Show Biz Kids: Steely Dan’s Countdown To Ecstasy at 50

Looking back at Becker and Fagen’s last “band” record

It’s common to say Steely Dan’s sixth studio LP Aja, released in 1977, is their piece de resistance. 

A mix of jazz, pop and rock that’s entirely unique. It’s meticulously crafted, sonically impeccable, among the best albums of that decade. It won an engineering Grammy in 1978. The biggest surprise came with its commercial success. Spawning 3 hit singles, peaking at #3 on the album chart, and according to Billboard, it was one of the first albums to be certified platinum (1,000,000 sold).

But when was the last time you listened to the second album from Steely Dan? Lately, I’m seeing these opinion pieces about how the jazz-rock (yacht rock?) band is hot right now, although in my house they never were not hot.

Now I’m not going to argue against all that Aja stuff, but if you really want to hear Steely Dan–come on they’re hot right now–you really have to listen to Countdown To Ecstasy. At the time of its making, they were still technically a band. By the time of Aja, main co-conspirators Donald Fagen and Walter Becker had shed any bandmates and were working with hired guns that were the crème de la crème among the day’s jazz musicians including Wayne Shorter, Steve Gadd, Joe Sample and Larry Carlton.

But Countdown To Ecstasy was a band record (besides Donald on keys and Walter on bass and guitar, it was Jeff “Skunk” Baxter and Denny Dias on guitar and Jim Hodder on drums) with some of Fagen and Becker’s most obtuse lyrics (that’s saying something), a plethora of influences and styles on display, think the music Zappa making at the time, plus southern soul, and a sort of jazz that was more rock than jazz. While the Dan’s first record, Can’t Buy A Thrill, featured two hit singles, “Do It Again” and “Reeling In The Years,” Countdown featured none. “Bodhisattva,” “My Old School” and “Show Biz Kids” managed some FM radio play at a time, however, when hit singles were important. So while not as big a seller as their debut, it still showed evolution in the styles they were capable of and pointed the way to the swaggering jazz fusion of their later work. Those latter two songs were released as singles but neither could escape the 60s on the Billboard Hot 100 by the end of 1973.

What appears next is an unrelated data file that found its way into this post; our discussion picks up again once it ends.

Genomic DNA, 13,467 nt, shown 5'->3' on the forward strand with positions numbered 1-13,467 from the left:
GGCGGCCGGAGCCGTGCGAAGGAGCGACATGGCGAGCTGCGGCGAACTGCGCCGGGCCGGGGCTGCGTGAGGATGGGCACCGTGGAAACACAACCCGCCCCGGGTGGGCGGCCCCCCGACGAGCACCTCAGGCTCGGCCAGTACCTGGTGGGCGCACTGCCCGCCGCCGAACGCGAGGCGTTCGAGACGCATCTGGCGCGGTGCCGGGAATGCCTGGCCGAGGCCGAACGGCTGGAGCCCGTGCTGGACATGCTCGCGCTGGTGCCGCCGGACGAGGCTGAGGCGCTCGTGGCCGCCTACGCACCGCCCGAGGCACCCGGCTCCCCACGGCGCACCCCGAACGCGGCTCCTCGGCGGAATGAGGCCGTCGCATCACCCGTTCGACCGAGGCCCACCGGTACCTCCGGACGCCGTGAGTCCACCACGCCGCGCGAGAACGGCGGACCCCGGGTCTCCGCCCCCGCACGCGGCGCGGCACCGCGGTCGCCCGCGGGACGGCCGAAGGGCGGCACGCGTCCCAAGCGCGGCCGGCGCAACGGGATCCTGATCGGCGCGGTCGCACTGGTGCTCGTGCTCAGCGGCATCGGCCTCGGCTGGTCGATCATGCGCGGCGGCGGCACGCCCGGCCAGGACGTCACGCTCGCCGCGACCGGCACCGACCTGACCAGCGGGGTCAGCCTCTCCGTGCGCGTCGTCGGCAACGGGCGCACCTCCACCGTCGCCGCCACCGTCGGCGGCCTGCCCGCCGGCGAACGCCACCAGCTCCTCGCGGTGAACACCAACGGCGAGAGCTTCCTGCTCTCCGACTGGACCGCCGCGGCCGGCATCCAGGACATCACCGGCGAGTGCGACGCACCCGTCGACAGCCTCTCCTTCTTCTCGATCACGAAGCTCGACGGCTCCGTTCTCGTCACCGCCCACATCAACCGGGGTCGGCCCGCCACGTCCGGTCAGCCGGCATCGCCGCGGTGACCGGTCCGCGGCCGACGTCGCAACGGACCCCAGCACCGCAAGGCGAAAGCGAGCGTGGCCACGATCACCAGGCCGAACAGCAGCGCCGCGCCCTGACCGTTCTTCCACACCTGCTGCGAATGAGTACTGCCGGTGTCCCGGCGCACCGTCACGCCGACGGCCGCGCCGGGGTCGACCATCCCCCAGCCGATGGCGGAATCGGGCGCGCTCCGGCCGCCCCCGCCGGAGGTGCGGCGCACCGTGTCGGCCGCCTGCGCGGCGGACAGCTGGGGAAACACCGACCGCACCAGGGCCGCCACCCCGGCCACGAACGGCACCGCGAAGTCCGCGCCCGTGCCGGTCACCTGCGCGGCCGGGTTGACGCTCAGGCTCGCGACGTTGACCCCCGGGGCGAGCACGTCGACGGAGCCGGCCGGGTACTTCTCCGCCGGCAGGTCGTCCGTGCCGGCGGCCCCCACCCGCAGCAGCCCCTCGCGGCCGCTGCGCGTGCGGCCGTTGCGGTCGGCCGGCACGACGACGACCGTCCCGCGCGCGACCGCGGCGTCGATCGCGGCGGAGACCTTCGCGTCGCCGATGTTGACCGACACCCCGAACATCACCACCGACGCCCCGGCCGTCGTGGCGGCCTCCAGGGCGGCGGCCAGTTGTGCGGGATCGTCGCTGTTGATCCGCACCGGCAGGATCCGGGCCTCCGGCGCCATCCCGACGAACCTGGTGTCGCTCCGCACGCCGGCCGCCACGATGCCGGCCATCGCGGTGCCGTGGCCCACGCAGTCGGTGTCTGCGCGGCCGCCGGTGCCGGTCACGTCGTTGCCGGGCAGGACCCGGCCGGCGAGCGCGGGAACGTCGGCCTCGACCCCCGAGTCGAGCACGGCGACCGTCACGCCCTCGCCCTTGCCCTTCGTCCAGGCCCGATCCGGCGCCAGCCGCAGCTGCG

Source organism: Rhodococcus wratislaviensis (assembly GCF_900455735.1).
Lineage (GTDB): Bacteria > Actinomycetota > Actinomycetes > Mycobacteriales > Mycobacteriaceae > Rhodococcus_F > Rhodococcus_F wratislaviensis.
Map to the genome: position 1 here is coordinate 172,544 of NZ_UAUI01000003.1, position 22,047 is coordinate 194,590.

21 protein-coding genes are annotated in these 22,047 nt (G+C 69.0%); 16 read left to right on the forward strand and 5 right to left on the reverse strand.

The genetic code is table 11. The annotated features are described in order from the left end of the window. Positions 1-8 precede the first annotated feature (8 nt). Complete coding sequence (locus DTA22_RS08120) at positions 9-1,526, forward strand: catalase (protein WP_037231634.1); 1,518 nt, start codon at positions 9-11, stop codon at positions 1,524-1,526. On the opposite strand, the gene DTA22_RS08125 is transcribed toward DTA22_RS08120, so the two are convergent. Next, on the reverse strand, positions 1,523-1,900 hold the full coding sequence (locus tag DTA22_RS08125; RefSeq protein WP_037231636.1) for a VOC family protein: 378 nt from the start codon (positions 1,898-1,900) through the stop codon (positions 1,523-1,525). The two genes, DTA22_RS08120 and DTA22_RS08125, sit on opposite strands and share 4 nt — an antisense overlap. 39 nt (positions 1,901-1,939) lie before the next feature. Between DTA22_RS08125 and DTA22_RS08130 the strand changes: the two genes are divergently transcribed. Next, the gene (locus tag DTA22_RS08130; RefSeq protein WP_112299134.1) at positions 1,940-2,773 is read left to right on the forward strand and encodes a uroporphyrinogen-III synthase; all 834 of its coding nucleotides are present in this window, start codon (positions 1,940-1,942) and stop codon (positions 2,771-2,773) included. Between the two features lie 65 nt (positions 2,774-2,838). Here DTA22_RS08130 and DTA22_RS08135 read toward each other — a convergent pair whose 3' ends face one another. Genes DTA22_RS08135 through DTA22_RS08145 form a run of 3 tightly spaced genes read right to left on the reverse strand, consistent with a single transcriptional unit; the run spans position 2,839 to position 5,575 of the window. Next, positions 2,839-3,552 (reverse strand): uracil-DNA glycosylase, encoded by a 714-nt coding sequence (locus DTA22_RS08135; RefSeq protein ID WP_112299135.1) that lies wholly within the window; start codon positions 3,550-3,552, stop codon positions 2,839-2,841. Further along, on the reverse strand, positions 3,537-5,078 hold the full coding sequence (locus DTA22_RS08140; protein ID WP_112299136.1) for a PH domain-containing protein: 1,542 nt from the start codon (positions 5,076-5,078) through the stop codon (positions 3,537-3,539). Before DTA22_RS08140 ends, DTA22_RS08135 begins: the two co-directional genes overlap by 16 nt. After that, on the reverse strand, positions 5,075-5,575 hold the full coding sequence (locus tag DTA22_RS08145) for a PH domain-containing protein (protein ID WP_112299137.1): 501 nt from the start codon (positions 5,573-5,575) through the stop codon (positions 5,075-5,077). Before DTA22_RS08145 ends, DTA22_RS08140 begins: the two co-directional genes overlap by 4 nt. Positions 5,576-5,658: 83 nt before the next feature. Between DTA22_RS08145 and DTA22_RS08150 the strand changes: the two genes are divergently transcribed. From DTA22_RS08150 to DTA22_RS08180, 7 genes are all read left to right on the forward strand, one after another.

Steely Dan Countdown To Ecstasy, ABC Records 1973

“Bodhisattva” opens the set with a fast-paced jump and a suppressed chuckle. A Bodhisattva is a human who has reached enlightenment, as the Buddha did, and can leave physical existence behind, but chooses to remain in human form to help others achieve freedom. Fagen said this song was “sort of a parody on the way Western people look at Eastern religion – sort of oversimplify it. We thought it was rather amusing – most people didn’t get it.” Baxter and Dias exchange solos but no winner is announced.

Next is “Razor Boy,” a cha-cha of sorts with typically inscrutable lyrics and a vibraphone solo from Victor Feldman. Not Top 40 material. Track 3, side one feels like something Frank Zappa could have orchestrated with eerie keyboards and cryptic drug-related lyrics. “The Boston Rag” is supposedly about New York City and features one of Skunk’s finest solos. The side ends with an atypical jam. “Your Gold Teeth” boasts extended interplay between guitars and piano that was rare in the Dan’s time as a band. Something about gambling, maybe being swindled, pop vocals from the space age and more than one person says “The best Steely Dan song ever!”


VIDEO: Steely Dan “Bodhisattva” Live at the Santa Monica Civic Auditorium 1980